Sunday, July 10, 2016

Turn it up!

So, there are pitfalls in trying to run good games. Some are obvious, Some not so much.
I had to take a break from running games because i needed to get back to playing. I was burning out and like normal i had loaded my plate with too many things.  (A common problem for me at Golden Corral.)

So i throttled WAY back. Became more of a player in my larps, and refused to get into STing in my various chats. In some cases, this was unusually hard. My tendency to see what is missing in games can sometimes be a curse. Also i found my general permissive and improvisational attitude towards game mastering flies in the face of certain GMs with control issues.

But i am starting to feel the itch again. Maybe not to actually do a LOT of STing, but at least keep my hand in and keep the pot stirred.
Our last larp was a fairly quiet affair, bordering on dull. I'm not going to name any names, or point fingers or anything of that sort. Because these people are all my friends and i want things to stay that way. But lately, our membership has been in a slow slide and there are multiple causes.

This is a big one.  When it's time to Larp, you need to get your energy up and you need to be loosey goosey. Whether that means pounding some Mountain Dew and a 5 hour energy shot, or a shot of whiskey in order to loosen up. Do what you need to do. And i recommend that you do what you can whether you are a player or an ST.  Energy is contagious, especially in a larp. If you are literally falling asleep on your feet, you should stay home and rest. Seriously, not only are you not contributing, but you're sucking energy out of the larp without meaning to.
   If you're like me, (...and you KNOW you're dying to be...) You may have blood-sugar issues and need to step out for a moment or two to snack. Don't be afraid to speak up and say so. Also, if there are two games back to back, like we have (Changeling and Vampire with a dinner break between) The tendency can be to eat a big heavy meal which will steal your energy for the back half.   Not too many people realize this but the reason why you generally want a nap after a big meal is that the body needs energy to digest food. Sure it may mean you've got plenty of energy AFTER the larp, but that's hardly useful during is it?
    Energy management is important stuff. You can go to larp with a lot of problems but if the energy is right it can still be engrossing and pull people kicking and screaming into its shoggoth-like depths. And whenever possible avoid scheduling anything else on larp day.  And get some goddamn sleep!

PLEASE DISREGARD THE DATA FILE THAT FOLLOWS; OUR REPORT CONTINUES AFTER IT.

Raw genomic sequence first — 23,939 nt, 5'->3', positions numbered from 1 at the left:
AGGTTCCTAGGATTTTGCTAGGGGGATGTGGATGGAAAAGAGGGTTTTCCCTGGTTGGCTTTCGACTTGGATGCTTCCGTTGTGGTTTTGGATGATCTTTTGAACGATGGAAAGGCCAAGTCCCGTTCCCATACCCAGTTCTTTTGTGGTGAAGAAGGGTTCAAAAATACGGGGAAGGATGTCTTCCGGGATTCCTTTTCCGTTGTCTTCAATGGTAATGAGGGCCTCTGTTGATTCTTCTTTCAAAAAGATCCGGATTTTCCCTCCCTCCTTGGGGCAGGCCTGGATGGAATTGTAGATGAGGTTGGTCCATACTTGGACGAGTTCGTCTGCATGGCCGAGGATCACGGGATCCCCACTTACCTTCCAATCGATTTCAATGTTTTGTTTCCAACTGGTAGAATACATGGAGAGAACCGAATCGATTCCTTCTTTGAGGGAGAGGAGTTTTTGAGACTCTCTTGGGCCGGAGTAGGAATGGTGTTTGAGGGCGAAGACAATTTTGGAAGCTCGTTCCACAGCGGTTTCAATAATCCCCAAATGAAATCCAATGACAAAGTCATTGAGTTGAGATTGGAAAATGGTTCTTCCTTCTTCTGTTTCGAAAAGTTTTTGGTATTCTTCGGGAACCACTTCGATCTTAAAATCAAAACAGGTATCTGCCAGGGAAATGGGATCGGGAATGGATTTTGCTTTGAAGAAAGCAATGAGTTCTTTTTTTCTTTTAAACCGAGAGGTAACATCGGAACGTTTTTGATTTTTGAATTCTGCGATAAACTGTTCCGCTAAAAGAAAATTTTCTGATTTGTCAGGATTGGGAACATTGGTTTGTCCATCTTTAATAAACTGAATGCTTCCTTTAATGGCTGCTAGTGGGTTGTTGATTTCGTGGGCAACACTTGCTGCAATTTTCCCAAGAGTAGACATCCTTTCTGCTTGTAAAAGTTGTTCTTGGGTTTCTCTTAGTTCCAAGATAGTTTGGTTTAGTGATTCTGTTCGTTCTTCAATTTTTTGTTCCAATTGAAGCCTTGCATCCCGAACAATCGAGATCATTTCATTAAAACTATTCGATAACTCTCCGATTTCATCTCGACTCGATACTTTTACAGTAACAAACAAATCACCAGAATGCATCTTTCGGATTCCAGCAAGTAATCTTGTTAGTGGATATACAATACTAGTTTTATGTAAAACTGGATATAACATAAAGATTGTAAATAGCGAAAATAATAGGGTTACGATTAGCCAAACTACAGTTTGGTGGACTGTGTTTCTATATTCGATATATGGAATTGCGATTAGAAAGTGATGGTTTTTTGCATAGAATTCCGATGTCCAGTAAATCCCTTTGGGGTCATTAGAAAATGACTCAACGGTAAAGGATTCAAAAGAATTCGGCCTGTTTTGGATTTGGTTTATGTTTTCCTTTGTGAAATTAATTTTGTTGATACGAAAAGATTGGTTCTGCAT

When you hold your opening meeting, say what you need to say, and as quickly as possible At the top of the game, people are chomping at the bit to go, If you speak longer than ten minutes, you're stealing time and energy from your game. Use your opening meeting to ramp UP energy and get people excited for the game to come. 
Additionally. Don't stand up there and ramble and hope things come to you while you are talking. In the past i have advocated having a checklist of what you MUST cover for the opening meetings of a con larp. More and more i am coming to the decision that it's equally necessary for the regular games.

 if you've got pre-game stuff that must be handled before game starts, like blood draws, or ritual rolls, or any of a dozen other things, try to find means and methods to streamline these processes as much as possible. And if you can't streamline them, then farm them out to as many ST's and assistant ST's as possible. Make sure there is a standard policy for this and that it is written down for reference.

Moreoever, being an ST, means doing a lot of thinking about the game, away from the game itself. Be duly diligent. If you've got a piece of news for a certain subset of players, like everyone with Media influence, or everyone who's lived in the area longer than ten years or whatever, Put it on a 3x5 card.  That way instead of having half a dozen small meetings to disseminate information, you can just hand them the card and they can pass it around amongst themselves.  You might as create a list of the common influences as well as the ones unique to your venue. (For us: University influence, Horse industry influence, and Red Neck Mafia Influence.) and run them down prior to game time.

One of the things that i LOVE about our game, is that one of the players has taken to compiling the freaky things that happen in ALL of the venues and putting them into a "newspaper" along with a few real world freaky things.  It adds flavor, and it gives MY character things to do for each game session. I want to see more of this.  it also encourages a bit of cross venue stuff,   and as always, Cross venue play usually does aggravated damage.